Community poison: Dichotomies

I wanted to share with you a great essay from CEOs for Cities that gets at one of the issues that worries me the most: our tendency to oversimplify our community challenges… and as a result, to set ourselves up for confrontation and failure.  This essay frames this issue as matter of buying into false dichotomies, or oversimplistic two-sided choices.  And it points out very well that when we buy into a dichotomy, we set ourselves up to fail.

When we only see the world in terms of us and them… we close ourselves off to a world of possibility and can in many ways sabotage the growth and functionality of our communities. Those of us responsible for making decisions, in particular, need to be cognizant of the harm we can do to the very people we are trying to serve when we perpetuate this ideology.

A recent example exists in the argument concerning density. The urban/suburban dichotomy is a hot one right now, as we rethink the ways in which we plan our communities. I have heard plenty of anti-suburban rhetoric among the planners I’ve met, talking about “those people” who drive their SUVs and fly away from the center so that they can lead insulated, affluent lives away from the realities of the inner city. I’ve also heard New Urbanism touted as a conspiracy threatening the rights of Americans to chase their version of the dream and live comfortably. I’ve listened to advocates cry out that if it isn’t rail, it isn’t good enough—and people rally against the institutions driving economic growth in an area because they are afraid these parasitic entities will come take away all of their homes.

Is there truth to any of this? Of course there is—because no one type of community, urban or suburban, is perfect. The problem isn’t that dense is bad or low-density is bad, but that they are not approached as ways to organize the built environment, they are approached as lifestyles that are considered completely different….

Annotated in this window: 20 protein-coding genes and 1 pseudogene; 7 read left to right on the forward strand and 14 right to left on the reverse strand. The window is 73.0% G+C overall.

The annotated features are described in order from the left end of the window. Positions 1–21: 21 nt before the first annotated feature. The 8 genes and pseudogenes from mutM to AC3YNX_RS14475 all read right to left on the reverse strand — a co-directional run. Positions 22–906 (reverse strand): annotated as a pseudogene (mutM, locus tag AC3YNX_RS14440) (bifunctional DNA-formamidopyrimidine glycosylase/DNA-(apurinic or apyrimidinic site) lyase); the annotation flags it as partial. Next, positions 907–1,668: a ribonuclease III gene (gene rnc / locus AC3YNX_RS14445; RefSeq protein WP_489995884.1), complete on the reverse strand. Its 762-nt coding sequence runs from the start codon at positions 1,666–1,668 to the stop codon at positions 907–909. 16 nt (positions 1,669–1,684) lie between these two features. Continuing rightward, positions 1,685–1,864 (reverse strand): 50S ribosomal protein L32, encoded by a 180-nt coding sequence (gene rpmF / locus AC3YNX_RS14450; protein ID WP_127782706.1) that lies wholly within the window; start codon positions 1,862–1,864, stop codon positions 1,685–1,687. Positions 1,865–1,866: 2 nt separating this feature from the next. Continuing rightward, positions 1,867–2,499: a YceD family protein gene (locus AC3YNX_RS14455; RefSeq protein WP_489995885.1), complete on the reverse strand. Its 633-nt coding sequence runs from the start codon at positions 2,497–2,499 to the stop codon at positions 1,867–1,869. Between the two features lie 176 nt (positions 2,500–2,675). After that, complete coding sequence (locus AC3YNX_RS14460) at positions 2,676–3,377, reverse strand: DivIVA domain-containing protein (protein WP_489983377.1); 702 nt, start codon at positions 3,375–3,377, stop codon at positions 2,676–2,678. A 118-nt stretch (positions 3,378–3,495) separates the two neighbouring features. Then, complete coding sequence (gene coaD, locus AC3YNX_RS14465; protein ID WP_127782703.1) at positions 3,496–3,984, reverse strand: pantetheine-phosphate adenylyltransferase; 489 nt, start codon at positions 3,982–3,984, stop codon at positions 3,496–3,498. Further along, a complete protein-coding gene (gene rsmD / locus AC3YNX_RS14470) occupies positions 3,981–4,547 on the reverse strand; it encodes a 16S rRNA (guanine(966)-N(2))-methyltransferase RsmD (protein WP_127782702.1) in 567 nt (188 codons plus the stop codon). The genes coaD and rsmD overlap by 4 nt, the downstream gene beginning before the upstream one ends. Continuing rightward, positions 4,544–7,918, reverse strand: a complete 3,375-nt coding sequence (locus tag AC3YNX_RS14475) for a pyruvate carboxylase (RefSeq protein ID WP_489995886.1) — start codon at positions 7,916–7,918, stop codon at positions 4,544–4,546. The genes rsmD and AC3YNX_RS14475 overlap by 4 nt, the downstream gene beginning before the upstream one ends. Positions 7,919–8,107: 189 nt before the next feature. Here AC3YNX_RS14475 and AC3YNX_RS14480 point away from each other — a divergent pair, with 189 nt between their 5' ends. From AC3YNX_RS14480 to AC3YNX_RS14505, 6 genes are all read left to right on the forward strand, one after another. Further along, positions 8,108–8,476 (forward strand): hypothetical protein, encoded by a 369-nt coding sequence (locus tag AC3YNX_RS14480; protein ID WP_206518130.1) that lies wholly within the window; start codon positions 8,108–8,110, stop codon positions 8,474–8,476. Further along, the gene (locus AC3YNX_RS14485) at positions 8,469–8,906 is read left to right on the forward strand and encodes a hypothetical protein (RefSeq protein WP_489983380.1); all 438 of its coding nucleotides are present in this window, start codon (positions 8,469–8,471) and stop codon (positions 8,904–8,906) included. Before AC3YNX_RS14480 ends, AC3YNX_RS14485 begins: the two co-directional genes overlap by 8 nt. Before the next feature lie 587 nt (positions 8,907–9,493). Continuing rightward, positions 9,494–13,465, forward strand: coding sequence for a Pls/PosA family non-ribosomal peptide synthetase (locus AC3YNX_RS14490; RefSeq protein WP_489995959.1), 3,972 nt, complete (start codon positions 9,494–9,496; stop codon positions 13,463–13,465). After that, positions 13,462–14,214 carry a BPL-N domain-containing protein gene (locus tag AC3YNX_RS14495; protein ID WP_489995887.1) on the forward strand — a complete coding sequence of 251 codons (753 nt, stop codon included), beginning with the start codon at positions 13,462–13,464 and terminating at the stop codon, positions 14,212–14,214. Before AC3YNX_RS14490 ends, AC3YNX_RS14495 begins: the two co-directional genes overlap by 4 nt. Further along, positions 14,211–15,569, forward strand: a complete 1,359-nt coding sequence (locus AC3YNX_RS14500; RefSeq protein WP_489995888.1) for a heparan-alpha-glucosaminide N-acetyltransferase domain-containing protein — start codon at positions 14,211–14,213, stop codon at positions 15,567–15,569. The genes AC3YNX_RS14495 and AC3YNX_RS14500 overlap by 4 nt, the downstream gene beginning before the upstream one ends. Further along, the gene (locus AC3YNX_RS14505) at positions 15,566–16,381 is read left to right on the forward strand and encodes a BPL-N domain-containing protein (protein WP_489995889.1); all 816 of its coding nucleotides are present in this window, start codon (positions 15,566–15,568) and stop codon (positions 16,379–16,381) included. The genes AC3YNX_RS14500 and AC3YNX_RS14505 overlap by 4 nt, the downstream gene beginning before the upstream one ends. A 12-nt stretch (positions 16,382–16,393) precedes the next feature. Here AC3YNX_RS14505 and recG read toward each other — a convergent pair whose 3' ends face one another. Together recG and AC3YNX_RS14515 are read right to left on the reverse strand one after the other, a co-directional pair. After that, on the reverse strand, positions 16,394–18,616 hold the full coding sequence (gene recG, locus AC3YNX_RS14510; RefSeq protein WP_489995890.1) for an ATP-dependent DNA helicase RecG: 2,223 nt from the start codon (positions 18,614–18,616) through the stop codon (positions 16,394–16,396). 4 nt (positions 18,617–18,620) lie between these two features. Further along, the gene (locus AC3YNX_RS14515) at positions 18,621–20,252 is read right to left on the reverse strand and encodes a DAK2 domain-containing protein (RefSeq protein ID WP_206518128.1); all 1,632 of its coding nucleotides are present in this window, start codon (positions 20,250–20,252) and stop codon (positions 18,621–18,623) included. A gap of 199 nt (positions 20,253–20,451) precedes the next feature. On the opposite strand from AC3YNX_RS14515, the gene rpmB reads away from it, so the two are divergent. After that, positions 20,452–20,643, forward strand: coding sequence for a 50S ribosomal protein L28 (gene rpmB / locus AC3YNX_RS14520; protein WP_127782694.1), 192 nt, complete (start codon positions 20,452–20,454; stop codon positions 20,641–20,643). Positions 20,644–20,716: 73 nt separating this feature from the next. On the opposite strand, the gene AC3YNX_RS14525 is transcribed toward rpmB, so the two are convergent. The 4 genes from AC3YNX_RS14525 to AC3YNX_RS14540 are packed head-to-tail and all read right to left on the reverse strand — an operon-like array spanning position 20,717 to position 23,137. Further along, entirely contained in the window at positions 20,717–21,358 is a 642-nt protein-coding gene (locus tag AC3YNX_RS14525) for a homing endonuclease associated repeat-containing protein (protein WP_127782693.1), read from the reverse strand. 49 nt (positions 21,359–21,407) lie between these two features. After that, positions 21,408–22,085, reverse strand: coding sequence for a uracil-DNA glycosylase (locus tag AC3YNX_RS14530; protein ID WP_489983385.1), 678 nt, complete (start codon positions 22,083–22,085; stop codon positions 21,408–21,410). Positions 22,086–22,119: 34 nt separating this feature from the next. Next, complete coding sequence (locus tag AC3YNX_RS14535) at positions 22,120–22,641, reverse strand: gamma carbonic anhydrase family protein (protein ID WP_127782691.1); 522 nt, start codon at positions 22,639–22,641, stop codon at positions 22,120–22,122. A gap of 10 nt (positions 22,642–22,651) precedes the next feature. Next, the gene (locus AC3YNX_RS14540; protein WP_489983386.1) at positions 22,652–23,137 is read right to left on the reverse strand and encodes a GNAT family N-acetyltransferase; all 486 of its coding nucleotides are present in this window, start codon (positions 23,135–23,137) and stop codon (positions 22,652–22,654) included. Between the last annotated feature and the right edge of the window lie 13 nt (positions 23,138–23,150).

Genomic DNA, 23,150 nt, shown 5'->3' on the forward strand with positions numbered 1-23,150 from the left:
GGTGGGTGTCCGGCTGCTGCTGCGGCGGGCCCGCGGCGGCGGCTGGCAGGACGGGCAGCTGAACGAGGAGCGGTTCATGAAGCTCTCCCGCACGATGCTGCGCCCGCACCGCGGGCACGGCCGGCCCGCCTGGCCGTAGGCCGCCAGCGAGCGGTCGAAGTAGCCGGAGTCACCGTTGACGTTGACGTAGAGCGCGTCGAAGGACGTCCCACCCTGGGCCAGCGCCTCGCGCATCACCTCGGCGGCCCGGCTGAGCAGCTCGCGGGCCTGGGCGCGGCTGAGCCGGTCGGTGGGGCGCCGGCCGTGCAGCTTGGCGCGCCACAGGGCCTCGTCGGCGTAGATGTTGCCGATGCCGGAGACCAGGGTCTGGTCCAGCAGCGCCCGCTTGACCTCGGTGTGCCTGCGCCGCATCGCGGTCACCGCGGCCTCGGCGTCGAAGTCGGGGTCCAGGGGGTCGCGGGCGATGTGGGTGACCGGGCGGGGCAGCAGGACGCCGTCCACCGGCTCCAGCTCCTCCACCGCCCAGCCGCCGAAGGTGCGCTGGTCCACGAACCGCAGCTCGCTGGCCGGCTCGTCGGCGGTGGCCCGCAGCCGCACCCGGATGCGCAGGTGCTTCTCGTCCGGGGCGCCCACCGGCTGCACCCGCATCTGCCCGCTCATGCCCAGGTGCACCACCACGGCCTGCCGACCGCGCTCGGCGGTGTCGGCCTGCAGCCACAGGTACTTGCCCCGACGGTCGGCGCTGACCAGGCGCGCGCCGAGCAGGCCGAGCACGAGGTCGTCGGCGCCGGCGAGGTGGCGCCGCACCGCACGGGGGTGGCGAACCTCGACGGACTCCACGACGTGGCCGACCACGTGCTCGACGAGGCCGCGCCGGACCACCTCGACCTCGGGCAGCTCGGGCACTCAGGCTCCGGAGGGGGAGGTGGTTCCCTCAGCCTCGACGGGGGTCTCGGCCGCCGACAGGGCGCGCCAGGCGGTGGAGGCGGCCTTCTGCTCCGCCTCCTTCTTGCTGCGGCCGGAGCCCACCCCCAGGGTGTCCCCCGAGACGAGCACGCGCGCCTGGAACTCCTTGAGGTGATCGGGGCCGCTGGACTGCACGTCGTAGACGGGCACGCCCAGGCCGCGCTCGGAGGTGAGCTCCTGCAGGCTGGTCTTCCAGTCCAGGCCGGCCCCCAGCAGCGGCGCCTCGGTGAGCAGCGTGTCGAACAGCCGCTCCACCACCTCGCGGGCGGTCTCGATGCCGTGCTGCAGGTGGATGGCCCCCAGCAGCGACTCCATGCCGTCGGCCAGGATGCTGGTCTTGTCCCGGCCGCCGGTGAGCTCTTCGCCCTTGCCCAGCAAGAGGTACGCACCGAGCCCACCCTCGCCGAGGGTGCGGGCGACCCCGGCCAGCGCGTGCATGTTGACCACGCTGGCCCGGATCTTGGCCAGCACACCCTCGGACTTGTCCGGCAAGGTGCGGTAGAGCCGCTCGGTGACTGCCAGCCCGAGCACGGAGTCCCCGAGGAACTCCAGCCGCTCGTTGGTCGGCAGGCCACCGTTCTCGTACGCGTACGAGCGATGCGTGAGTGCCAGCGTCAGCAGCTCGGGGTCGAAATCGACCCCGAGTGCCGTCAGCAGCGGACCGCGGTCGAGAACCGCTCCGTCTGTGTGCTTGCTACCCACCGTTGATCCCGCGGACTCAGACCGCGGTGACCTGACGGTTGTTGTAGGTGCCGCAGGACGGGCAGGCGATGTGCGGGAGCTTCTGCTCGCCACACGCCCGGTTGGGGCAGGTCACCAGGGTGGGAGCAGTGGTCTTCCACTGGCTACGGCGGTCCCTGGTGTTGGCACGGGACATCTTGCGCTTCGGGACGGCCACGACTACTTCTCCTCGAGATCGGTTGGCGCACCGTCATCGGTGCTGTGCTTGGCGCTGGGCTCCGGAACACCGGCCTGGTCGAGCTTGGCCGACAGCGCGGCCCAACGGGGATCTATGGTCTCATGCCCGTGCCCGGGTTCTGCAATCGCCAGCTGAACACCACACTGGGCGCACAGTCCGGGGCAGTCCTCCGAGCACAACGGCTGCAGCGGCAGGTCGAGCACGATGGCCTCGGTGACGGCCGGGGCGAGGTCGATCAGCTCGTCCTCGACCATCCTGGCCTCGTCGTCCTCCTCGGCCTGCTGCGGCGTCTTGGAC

Neighborhoods are not strictly “urban” or “suburban.” There is a continuum of qualities that make up neighborhoods, and a range of densities that encompass this continuum…. we can certainly start framing these issues differently and breaking down the dichotomies that inhibit compromise and complicate the decision-making process.

How can we do this? It will certainly never be an easy task—but we can start by starting to eliminate oppositional thinking. In a city, region, or even country it shouldn’t be Us vs. Them….

We need to stop looking at “other” as a four-letter word. We need to open our minds and expose ourselves to difference so that we can also see similarities while celebrating our uniqueness. It is essential that we look beyond our own immediate needs to understand the system of the whole and how our decisions can affect it.

Because communities are made up of millions of interactions taking place spontaneously throughout space, within a diverse set of people with differing beliefs, talents, and preferences, it is easy to understand things in terms of us and them—because it’s difficult to be wrong. It takes a leap of faith to break free of our usual paradigms and open the doors for new ways of understanding and seeing the world we’ve categorized. When we do, however, we’ll find that possibility. Then it’s just up to us to seize it.

We can complain all we want about elected officials, or special interests, or “them,” whoever “them” is.  But we’re stuck together.  So we’d better grow up and start treating our communities like the continuum kinds of places that they are.   It’s time to go seize it.

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